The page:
• Demolition 
  • Hazardous Waste Removal

If you are facing any of these issues, call Brickley Environmental today. Our friendly, courteous staff will take your call and answer your questions, so you can make the best-informed decision about what to do next. At Brickley Environmental, we are here to help you.


Lead Poisoning Spreading Among California Workers

Of the many issues facing the residents of California, one of the most insidious is the expansion of lead poisoning throughout various businesses and into the surrounding communities. While lead itself is an important metal used in various fields, the side effects of exposure have proven to be quite harmful to adults and children.

The increase in lead poisoning cases results from a combination of poor industrial management and a failure of state agencies to act on the problem, even when informed. Only up until recently has new legislation been introduced, but the damage has already been done.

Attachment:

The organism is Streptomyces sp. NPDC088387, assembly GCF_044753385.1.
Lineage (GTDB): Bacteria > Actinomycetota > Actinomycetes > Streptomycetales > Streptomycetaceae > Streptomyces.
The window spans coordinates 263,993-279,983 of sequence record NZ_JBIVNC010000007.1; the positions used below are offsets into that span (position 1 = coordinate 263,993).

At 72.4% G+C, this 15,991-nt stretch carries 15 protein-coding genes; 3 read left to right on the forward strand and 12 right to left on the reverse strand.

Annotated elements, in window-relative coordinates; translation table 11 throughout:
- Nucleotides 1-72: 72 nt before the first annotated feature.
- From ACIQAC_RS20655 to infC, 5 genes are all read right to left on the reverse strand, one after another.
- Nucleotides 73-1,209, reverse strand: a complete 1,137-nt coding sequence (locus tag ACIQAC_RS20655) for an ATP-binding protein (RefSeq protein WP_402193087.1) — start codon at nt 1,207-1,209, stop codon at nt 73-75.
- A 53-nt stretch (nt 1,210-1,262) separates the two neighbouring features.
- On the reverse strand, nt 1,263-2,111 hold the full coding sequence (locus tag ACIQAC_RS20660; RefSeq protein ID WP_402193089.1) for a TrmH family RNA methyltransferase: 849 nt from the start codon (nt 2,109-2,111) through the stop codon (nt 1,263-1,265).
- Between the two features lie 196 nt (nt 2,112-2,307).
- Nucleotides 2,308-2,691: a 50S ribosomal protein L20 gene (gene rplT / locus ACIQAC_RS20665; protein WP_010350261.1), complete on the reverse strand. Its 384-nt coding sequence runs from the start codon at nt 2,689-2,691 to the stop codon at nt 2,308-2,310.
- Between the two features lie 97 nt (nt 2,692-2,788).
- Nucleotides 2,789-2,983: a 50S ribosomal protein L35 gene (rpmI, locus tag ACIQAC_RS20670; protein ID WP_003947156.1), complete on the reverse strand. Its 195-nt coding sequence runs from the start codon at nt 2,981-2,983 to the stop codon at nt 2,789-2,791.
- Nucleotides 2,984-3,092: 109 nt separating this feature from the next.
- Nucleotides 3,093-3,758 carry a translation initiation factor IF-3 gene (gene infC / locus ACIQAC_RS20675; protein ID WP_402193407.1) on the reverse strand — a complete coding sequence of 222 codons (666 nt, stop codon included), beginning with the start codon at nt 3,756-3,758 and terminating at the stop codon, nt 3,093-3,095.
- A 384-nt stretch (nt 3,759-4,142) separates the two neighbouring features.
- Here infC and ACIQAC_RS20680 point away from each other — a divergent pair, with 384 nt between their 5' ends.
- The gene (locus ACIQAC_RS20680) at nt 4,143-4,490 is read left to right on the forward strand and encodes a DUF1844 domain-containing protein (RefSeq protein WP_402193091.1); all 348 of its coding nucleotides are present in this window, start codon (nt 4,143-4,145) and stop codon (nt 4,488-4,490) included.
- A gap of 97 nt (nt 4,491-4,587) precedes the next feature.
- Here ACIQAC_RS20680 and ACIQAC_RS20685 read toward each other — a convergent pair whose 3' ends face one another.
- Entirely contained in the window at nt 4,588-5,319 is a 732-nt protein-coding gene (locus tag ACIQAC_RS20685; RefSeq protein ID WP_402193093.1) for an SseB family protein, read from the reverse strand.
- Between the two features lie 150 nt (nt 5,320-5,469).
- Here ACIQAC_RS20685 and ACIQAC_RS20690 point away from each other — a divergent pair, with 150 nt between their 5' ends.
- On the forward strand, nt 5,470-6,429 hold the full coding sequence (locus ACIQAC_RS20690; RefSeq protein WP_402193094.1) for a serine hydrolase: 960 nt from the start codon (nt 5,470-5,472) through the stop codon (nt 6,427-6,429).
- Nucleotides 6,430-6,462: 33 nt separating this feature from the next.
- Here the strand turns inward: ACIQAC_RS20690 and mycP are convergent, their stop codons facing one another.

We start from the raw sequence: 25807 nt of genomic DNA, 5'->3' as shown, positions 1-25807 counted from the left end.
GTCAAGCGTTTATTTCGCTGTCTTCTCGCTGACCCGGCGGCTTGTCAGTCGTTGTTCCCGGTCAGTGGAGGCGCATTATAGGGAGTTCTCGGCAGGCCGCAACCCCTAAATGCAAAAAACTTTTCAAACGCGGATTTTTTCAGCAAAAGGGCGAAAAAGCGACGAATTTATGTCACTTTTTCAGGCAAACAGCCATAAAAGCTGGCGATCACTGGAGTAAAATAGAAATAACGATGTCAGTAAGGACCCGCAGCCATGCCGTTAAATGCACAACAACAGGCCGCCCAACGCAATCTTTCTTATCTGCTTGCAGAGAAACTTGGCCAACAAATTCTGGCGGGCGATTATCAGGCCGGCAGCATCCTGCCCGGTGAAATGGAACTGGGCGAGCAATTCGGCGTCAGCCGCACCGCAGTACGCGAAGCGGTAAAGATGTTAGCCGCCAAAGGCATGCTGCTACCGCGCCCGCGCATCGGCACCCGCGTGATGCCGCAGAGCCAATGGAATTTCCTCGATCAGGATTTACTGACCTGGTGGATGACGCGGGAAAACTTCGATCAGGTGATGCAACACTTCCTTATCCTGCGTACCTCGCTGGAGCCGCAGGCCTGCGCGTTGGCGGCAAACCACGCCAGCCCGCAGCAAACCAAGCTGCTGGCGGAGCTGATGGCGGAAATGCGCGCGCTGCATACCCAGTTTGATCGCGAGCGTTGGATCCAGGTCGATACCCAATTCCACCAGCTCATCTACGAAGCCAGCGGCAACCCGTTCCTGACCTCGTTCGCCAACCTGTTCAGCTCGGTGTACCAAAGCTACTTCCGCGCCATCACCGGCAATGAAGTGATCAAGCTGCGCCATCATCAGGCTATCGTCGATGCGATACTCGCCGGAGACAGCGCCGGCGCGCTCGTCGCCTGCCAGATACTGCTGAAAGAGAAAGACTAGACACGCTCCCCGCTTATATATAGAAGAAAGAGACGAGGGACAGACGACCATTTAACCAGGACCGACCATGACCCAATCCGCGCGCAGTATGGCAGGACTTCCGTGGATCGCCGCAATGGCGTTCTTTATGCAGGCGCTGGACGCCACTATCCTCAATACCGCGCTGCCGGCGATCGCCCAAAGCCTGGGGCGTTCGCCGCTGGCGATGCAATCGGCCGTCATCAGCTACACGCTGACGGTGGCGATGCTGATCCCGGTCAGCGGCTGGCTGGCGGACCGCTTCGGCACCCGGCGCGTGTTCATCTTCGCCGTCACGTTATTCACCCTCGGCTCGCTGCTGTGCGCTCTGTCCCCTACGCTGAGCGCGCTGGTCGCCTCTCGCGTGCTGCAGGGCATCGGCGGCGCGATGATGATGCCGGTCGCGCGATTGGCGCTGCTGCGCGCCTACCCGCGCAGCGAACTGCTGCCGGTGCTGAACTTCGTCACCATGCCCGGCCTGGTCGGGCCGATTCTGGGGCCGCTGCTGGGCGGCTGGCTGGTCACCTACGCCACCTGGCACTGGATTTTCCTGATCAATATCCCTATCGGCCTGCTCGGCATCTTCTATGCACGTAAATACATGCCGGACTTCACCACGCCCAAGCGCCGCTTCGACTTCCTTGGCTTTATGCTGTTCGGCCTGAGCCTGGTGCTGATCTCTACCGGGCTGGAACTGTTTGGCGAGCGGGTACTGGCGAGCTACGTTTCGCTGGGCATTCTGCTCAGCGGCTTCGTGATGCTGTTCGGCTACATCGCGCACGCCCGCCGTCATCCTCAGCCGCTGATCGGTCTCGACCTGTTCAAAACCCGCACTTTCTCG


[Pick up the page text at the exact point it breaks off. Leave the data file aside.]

Cases of Lead Poisoning

In Vernon, California, hundreds of employees at a former Exide battery recycling plant had been exposed to lead poisoning for decades. Unfortunately, state officials knew about this issue but failed to do anything about it. A recent investigation, using data from the California Department of Public Health, revealed that around 80 companies, perhaps more, have exposed their employees to lead poisoning with levels high enough to cause brain disorders, tremors, and birth defects.

Of the different businesses that had issues with lead poisoning, car battery recycling plants were among the worst offenders. In addition to the plants, nearby residential areas have also been contaminated with higher than normal levels of lead in the water system. The Bay Area has experienced a series of issues with lead poisoning, leading to at least 12 cases of employees being exposed during work. In addition, an indoor gun range in Milpitas has experienced at least 25 cases of lead poisoning.